Entries in Tommaso DeGrezia (2)


Sofia Wine Bar

Nearly six years ago, I had dinner at DeGrezia, which just might be the city’s best Italian restaurant that no one writes about. This week, I had dinner at Sofia, which just might be the city’s best Italian wine bar that no one writes about.

The two spots share the same block and the same founder, Tommaso DeGrezia. Tommaso sold his share in the restaurant in 2001. With his wife, Toni, he opened Sofia in 2009.

If you were led into Sofia blindfolded, and asked to guess the location, you’d probably think downtown—perhaps the East Village. It has that familiar, rustic Italian bric-à-brac look without being derivative. And with just 38 seats in two rooms, it feels like it belongs in a residential neighborhood, not a townhouse a block away from midtown.

Toni DeGrezia designed the space herself (it was formerly an art gallery, which she owned). The larger front room (above) sports an L-shaped bar, a few tables, and broad French windows facing the street. The windowless back room, where we were, seats just 12. It gets loud when full, as the sound bounces off the exposed brick walls and has nowhere to go.

Espcially striking is a hand-sculpted limestone replica of the Bocca della Verità (“mouth of truth”), a Roman relic from the 1st century AD. Legend has it that if you put your hand in its mouth and told a lie, it would be bitten off. Do that here, and you might get burned by the votive candles inside.

These days, there’s no rhyme or reason to the amount of food a wine bar may offer: it can range from a handful of snacks to practically a full menu of appetizers and entrées. Sofia is smack in the middle, with pizza as the only real main course, aside from a lasagne that’s served on Sundays.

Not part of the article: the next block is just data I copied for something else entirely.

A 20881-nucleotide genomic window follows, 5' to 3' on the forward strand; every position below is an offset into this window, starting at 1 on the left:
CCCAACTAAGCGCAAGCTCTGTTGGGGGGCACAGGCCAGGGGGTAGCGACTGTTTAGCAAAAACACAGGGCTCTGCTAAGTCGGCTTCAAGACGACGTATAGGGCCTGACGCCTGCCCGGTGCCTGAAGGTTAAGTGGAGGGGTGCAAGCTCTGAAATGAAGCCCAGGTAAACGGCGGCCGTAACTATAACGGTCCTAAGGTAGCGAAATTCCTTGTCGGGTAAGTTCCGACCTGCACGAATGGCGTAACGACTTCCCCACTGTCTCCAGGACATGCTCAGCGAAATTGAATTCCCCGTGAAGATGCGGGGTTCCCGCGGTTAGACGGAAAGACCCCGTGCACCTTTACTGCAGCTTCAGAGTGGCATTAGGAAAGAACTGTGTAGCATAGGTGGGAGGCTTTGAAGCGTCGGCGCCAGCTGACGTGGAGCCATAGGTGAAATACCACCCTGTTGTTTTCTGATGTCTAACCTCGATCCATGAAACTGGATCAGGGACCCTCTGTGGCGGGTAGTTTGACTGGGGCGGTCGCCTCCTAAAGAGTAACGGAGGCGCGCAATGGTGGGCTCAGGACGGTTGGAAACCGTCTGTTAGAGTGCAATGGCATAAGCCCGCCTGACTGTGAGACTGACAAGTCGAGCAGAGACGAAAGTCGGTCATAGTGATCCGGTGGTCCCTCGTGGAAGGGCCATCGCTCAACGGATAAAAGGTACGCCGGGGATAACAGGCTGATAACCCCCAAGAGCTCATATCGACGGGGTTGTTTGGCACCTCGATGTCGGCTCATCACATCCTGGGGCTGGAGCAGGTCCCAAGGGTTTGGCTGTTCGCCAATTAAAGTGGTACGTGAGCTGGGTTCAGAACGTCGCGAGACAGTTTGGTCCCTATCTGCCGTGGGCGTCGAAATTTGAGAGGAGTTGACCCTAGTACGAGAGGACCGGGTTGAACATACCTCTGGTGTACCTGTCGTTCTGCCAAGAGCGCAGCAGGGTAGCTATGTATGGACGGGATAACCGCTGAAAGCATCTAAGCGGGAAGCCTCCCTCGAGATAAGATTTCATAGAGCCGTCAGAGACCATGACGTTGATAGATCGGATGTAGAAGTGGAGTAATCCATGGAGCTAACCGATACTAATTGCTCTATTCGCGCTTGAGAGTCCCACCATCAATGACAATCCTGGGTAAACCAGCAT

A daily housemade pasta will be offered starting in the fall. In the meantime, you can certainly put together a meal several times over from the raw bar, and various meat and cheese platters, hot and cold starters, and panini.

Wine’s the point, and it’s a strength here, with an international list of 200 bottles, many of them from boutique producers. The printed list shows about 70 wines by the glass (most $12–15), though with daily specials that number can rise to 100, and I am told the list changes monthly. There are also around 25 exotic beers, none of which we sampled.

I visited at the publicist’s invitation and didn’t pay for my meal. We asked the server to pair wines with the food, which he did extremely well. I won’t try to describe the wines or to reproduce his explanations of them, but the labels are shown below.

Most items on the menu are in the $12–20 range (some a bit more), desserts $6–12. The cuisine is home-style Neapolitan and Sicilian classics, nothing revelatory but most of them well made, and all from organic ingredients. Shared appetizers and a pizza would run about $60 for two people, which is a fair price for the neighborhood. Food is served on charming distressed pottery china with a fleur-de-lis pattern on the edge.